The change in the search target zone for Flight MH370 seems to reveal how much can be calculated about the Boeing 777’s last hours in the air with very little information.

In order to fix the airplane’s position three things are essential: its direction, height and speed.

The first information acted upon in directing the search was the most crucial: direction. This came from pings received by the London-based Inmarsat satellite operator. It was the thinnest of clues, based on hourly signals showing that the 777 was still “alive.”

Using previously untried technology, the experts looking at the Inmarsat data were able slowly to refine the airplane’s course, beginning with a huge arc extending north of the Himalayas into Asia down to the remote southern Indian Ocean, and then settling on a smaller area, about the size of Alaska, to the southwest of Australia.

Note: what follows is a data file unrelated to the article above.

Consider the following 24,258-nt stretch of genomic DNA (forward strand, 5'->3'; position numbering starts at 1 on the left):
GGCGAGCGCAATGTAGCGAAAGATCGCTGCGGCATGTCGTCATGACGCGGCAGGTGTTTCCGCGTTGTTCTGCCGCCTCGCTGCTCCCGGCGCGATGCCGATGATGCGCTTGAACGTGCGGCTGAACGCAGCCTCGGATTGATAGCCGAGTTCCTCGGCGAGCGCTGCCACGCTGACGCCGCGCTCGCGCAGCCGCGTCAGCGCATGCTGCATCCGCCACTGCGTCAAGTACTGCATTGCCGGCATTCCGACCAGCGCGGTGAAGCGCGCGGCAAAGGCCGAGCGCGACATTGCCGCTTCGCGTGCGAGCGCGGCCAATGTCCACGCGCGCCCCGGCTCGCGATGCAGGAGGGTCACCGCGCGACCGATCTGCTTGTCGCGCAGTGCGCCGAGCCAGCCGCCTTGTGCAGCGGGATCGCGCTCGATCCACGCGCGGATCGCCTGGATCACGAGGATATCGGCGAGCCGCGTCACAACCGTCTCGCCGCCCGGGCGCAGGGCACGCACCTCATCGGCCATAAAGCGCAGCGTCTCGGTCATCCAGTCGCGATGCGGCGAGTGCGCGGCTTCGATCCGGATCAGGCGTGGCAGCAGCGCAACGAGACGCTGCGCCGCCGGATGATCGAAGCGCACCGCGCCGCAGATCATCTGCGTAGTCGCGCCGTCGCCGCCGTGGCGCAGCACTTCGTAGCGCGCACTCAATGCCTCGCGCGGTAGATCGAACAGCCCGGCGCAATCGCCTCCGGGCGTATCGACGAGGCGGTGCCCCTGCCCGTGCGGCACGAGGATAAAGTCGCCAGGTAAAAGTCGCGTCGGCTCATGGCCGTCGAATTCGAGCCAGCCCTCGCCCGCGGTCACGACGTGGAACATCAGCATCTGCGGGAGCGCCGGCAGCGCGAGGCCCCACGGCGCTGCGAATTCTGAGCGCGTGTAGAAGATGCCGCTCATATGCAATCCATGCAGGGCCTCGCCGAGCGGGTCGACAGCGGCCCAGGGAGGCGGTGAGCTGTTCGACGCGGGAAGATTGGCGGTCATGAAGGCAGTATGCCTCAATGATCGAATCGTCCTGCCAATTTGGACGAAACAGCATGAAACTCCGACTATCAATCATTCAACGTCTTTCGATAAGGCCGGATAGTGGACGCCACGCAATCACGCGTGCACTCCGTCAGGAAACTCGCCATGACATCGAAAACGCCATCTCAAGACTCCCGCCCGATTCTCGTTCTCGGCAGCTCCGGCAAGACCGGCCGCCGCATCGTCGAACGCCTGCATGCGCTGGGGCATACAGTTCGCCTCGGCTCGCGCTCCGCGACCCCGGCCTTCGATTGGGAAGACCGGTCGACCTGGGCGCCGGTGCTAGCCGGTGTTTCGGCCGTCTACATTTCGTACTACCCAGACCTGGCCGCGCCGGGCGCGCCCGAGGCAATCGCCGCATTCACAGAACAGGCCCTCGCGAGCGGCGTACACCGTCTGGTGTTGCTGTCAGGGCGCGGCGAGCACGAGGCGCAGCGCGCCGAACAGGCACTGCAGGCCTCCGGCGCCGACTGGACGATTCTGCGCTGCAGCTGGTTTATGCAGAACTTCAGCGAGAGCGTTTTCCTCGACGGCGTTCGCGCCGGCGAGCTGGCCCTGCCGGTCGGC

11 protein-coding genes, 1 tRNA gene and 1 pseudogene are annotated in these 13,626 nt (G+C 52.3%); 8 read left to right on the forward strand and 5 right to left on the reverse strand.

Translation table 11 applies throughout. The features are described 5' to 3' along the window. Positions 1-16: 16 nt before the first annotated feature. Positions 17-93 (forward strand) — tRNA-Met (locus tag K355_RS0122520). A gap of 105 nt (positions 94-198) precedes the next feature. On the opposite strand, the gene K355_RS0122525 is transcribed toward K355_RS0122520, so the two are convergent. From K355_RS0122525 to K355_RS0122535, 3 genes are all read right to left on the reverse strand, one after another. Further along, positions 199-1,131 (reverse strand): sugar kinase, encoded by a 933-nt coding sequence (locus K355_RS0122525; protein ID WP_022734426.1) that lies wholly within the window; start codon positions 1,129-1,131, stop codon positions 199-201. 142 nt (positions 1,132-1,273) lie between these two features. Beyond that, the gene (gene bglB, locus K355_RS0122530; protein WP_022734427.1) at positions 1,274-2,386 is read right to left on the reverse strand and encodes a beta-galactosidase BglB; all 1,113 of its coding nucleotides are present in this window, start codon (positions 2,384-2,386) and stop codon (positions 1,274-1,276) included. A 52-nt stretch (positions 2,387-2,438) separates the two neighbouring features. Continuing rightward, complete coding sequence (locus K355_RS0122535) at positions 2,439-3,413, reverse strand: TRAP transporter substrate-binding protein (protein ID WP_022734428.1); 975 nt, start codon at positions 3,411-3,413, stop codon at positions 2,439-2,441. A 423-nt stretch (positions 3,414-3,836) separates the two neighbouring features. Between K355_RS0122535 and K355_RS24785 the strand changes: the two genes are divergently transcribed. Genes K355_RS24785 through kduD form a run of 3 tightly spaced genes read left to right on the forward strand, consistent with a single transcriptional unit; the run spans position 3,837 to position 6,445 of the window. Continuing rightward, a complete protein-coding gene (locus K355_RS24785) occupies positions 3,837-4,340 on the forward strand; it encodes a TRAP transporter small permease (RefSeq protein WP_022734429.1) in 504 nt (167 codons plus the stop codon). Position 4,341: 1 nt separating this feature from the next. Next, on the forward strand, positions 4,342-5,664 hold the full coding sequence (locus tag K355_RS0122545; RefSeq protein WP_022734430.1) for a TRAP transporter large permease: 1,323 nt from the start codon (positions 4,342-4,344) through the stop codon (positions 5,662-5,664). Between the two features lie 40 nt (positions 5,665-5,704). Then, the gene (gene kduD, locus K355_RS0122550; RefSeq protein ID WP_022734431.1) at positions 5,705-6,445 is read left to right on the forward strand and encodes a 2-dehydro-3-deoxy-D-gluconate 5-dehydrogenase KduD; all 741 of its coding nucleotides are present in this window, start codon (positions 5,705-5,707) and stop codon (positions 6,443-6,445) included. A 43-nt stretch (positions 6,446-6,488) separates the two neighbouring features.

But the Inmarsat information was unable to indicate either the altitude or the speed of the airplane.

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